The call of “new balls, please” at Wimbledon might soon have an entirely new meaning, courtesy of a prototype sustainable tennis ball.

As reported by the BBC, The International Tennis Federation (ITF), tennis’ world governing body, has developed a prototype of a ball without a fabric cover, believing it will be more environmentally friendly than the current option.

A working group has been set up, involving the ITF, manufacturers and other federations, with a remit to look at sustainability in tennis.

Tennis balls have been pinpointed as the main focus when it comes to equipment.

The ITF’s lab in Roehampton, London, close to Wimbledon, is home to several robots that test balls and racquets, along with a wind tunnel which is used to test the aerodynamics of balls.

The prototype, which is in its early stages, features a polymer outer shell with holes.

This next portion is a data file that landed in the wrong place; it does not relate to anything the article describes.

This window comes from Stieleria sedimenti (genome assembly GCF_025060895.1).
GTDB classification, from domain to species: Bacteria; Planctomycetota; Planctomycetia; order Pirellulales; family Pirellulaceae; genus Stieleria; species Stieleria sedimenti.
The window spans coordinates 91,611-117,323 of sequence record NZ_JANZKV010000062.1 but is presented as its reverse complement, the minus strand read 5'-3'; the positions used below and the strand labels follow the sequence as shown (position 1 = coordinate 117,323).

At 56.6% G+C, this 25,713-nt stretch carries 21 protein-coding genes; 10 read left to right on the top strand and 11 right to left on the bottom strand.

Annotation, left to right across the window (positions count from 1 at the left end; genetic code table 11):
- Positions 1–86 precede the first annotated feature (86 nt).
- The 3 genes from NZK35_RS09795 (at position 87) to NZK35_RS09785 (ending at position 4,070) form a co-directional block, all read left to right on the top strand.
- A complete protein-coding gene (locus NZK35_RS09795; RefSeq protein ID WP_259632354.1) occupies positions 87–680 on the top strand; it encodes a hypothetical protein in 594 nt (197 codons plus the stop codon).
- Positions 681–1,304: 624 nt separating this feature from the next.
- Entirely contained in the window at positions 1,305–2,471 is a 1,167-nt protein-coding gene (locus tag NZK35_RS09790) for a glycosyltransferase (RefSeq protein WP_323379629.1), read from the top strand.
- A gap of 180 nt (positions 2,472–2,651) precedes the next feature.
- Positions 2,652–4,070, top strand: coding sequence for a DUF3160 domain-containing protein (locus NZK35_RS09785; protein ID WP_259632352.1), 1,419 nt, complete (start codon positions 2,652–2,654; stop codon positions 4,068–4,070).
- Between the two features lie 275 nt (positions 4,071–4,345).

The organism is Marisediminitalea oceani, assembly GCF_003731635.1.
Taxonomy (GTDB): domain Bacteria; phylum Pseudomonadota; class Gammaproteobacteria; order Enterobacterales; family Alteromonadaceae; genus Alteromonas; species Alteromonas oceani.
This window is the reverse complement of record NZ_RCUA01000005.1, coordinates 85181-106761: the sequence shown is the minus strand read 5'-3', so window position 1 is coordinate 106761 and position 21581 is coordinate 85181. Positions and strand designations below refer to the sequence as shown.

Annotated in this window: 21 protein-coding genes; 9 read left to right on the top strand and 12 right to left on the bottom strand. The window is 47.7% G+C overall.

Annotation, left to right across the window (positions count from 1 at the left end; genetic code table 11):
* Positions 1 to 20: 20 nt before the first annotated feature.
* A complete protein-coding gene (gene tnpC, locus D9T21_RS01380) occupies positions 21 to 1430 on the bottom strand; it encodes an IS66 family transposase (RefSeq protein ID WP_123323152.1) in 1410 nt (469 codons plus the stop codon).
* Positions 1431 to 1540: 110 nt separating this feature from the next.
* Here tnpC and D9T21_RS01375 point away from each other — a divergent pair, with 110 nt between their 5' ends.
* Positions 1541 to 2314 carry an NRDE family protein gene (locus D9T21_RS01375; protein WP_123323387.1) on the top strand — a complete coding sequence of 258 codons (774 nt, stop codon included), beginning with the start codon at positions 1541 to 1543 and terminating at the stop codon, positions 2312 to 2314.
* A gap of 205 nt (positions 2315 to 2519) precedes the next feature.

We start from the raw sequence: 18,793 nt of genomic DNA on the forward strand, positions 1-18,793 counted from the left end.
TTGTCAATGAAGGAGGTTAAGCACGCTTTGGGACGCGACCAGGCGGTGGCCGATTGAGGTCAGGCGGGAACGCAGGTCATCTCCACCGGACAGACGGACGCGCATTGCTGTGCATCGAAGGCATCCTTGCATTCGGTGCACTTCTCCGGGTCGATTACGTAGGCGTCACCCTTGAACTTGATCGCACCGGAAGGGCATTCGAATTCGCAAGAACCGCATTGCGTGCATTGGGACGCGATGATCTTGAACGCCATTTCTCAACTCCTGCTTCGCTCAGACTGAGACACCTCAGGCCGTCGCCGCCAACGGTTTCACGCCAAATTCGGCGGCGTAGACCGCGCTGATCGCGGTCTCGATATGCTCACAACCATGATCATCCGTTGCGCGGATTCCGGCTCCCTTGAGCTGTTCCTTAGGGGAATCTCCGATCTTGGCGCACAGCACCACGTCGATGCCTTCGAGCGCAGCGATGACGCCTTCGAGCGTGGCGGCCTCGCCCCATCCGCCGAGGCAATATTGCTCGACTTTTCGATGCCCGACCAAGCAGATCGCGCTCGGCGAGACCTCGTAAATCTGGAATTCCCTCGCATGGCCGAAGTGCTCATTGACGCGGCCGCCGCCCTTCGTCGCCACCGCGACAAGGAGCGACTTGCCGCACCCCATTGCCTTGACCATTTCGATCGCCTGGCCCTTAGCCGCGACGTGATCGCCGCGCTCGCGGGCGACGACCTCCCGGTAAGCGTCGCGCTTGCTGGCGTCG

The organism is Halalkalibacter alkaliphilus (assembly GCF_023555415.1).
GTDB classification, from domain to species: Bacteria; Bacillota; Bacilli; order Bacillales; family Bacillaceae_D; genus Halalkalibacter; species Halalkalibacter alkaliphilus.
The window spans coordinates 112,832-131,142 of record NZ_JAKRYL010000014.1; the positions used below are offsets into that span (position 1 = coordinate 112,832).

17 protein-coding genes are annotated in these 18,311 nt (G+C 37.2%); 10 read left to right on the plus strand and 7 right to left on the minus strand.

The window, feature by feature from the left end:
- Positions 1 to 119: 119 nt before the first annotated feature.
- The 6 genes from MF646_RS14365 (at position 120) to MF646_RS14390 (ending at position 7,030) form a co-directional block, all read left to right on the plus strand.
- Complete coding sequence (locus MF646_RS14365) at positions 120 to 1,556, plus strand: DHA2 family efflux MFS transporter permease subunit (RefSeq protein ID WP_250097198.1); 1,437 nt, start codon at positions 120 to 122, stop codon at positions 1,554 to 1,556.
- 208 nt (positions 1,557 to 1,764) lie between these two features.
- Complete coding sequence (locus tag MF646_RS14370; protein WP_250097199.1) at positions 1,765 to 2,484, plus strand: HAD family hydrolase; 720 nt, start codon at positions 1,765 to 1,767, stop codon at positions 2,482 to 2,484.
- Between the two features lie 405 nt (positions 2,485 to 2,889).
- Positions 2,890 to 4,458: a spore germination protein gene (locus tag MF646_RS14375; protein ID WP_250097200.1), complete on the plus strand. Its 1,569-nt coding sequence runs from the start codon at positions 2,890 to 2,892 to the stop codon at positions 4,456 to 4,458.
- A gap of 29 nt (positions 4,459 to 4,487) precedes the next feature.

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Speaking to the BBC, Jamie Capel-Davies, head of ITF’s science and technical department, said: “We’ve been looking at this for the past few months.

“The first, most important, from a sustainability [point of view], was: is it actually a net benefit in terms of the associated CO2 emissions of production and the life of the ball?”

“The second thing is, does the ball perform like a conventional tennis ball? And then the third thing is, are there any practical considerations? What’s the feasibility, the cost, the economics and so forth of this type of design?”

The team will look to test the life cycle of the new design versus the conventional ball.

Work is also being carried out to explore the potential to adapt the rules around how regularly balls are changed during matches, and looking at ways to prolong the lifespan of existing balls.

Earlier ths month, it was revealed Wimbledon’s head gardener, Martyn Falconer, was carrying out various sustainability measures at the prestigious All England Club.

Circular economyClimate crisisEnergyInnovationNature and the environmentNet zeroPolicySocial sustainability

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